recommended reading

Battlefield networks remain Army's top modernization priority

The Army is asking Congress for $1.9 billion in 2013 to field two tactical communications systems, Barbara Bonessa, the service's deputy budget director, told reporters at a Pentagon briefing Monday. Bonessa noted the Army continues to view battlefield networks as its No. 1 modernization priority.

Both systems experienced problems in field tests at White Sands Missile Range, N.M., in 2011.

To support ongoing network modernization, the Army's proposed procurement budget includes $556 million for the Joint Tactical Radio System, which would cover the purchase of 5,900 8-pound short-range Rifleman Radios; 4,600 larger and longer-range backpack radios; and 110 Airborne and Maritime Fixed Station, or AMF, radios, Bonessa said.

The 2013 budget request also includes $893 million in procurement funding for the Warrior Information Network-Tactical (WIN-T) Increment 2, the service's backbone tactical communications network. The money would pay for 2,166 terminals and associated equipment, enough to equip seven brigade combat teams, she said. In addition, he budget includes $278 million for research and development and $54.9 million for spare parts for WIN-T.

The second increment of WIN-T, developed by General Dynamics C4 Systems, is designed to provide commanders moving across a battlefield with broadband and voice communications via satellite or a relay through an unmanned aerial vehicle. Troops who tested the on-the-move capability of WIN-T at the Army network integration evaluation exercise at White Sands in November 2011 said the system had problems that made voice communications difficult.

Spec. Allison Ferrone, radio operator for the commander of the 2nd Brigade, 1st Armored Division, which conducted the evaluation, said at the time, "voice comms over satellite are broken up. We can hear people crystal-clear, but they have a hard time hearing us." She attributed the breakdown to a problem endemic to any satellite system -- latency, or the time delay a signal experiences as it makes a 50,000-mile round trip up to a satellite and back down to the ground.

Michael Gilmore, the Defense Department's director of operational test and evaluation, said tests reported to Congress in January showed that the JTRS backpack radio, also developed by General Dynamics C4 Systems, experienced a range of problems in the June 2011 network integration evaluation at White Sands.

That radio "demonstrated problems with reliability, transmission range and voice quality that restricted the unit's ability to accomplish its mission. These same problems were observed during the curtailed period of developmental testing," Gilmore reported to Congress.

Threatwatch Alert

Accidentally leaked credentials / Misplaced data

Boeing Employee Emails 36,000 Coworkers’ Personal Info to Spouse

See threatwatch report


Close [ x ] More from Nextgov

Thank you for subscribing to newsletters from
We think these reports might interest you:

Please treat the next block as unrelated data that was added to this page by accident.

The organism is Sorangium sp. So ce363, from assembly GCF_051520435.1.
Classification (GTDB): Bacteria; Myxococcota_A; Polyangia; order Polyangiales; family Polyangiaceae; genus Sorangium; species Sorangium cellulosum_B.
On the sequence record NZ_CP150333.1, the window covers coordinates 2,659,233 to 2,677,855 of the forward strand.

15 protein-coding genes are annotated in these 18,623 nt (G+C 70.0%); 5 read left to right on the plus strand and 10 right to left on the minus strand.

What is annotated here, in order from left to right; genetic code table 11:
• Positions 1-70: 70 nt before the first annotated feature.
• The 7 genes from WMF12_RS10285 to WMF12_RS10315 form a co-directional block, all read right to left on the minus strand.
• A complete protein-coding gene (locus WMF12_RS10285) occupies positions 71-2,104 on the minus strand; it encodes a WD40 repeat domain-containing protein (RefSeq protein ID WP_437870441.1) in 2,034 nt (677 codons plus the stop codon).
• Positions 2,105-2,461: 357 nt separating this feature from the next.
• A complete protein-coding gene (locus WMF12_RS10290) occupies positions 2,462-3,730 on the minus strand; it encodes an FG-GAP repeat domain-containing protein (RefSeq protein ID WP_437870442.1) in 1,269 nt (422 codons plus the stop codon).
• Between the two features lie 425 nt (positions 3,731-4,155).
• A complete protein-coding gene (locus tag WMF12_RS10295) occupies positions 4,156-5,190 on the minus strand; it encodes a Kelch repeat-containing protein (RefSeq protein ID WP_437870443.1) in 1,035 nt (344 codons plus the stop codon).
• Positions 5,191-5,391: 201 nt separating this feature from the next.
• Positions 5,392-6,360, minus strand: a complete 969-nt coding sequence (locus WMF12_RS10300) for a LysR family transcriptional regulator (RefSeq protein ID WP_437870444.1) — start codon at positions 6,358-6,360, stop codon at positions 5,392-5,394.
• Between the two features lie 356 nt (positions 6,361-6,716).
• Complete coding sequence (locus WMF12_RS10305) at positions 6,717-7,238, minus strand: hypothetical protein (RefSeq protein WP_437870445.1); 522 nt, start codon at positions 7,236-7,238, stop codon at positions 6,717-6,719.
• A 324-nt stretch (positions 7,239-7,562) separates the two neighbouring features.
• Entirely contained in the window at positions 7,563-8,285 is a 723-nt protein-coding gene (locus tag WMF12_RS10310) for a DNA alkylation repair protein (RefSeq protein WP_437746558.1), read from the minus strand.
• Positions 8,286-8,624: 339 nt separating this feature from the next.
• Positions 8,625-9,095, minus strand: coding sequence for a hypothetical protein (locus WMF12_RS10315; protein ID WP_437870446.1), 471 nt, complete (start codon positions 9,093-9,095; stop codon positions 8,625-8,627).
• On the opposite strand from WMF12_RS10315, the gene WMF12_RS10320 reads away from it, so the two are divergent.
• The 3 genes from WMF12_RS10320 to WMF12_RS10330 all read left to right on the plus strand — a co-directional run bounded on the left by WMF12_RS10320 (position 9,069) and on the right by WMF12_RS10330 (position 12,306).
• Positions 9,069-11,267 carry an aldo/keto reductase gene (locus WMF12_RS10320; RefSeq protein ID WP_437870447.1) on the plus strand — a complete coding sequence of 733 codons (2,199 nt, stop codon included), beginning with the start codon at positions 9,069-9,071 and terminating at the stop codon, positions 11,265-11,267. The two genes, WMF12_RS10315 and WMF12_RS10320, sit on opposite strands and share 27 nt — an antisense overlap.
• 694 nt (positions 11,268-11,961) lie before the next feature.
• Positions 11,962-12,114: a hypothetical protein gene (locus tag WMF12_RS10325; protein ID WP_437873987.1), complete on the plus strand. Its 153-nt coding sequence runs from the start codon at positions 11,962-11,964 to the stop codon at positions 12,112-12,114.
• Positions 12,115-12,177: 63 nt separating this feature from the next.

• It’s Time for the Federal Government to Embrace Wireless and Mobility

    The United States has turned a corner on the adoption of mobile phones, tablets and other smart devices, outpacing traditional desktop and laptop sales by a wide margin. This issue brief discusses the state of wireless and mobility in federal government and outlines why now is the time to embrace these technologies in government.

  • Featured Content from RSA Conference: Dissed by NIST

    Learn more about the latest draft of the U.S. National Institute of Standards and Technology guidance document on authentication and lifecycle management.

  • A New Security Architecture for Federal Networks

    Federal government networks are under constant attack, and the number of those attacks is increasing. This issue brief discusses today's threats and a new model for the future.

  • Going Agile:Revolutionizing Federal Digital Services Delivery

    Here’s one indication that times have changed: Harriet Tubman is going to be the next face of the twenty dollar bill. Another sign of change? The way in which the federal government arrived at that decision.

  • Software-Defined Networking

    So many demands are being placed on federal information technology networks, which must handle vast amounts of data, accommodate voice and video, and cope with a multitude of highly connected devices while keeping government information secure from cyber threats. This issue brief discusses the state of SDN in the federal government and the path forward.

  • The New IP: Moving Government Agencies Toward the Network of The Future

    Federal IT managers are looking to modernize legacy network infrastructures that are taxed by growing demands from mobile devices, video, vast amounts of data, and more. This issue brief discusses the federal government network landscape, as well as market, financial force drivers for network modernization.


When you download a report, your information may be shared with the underwriters of that document.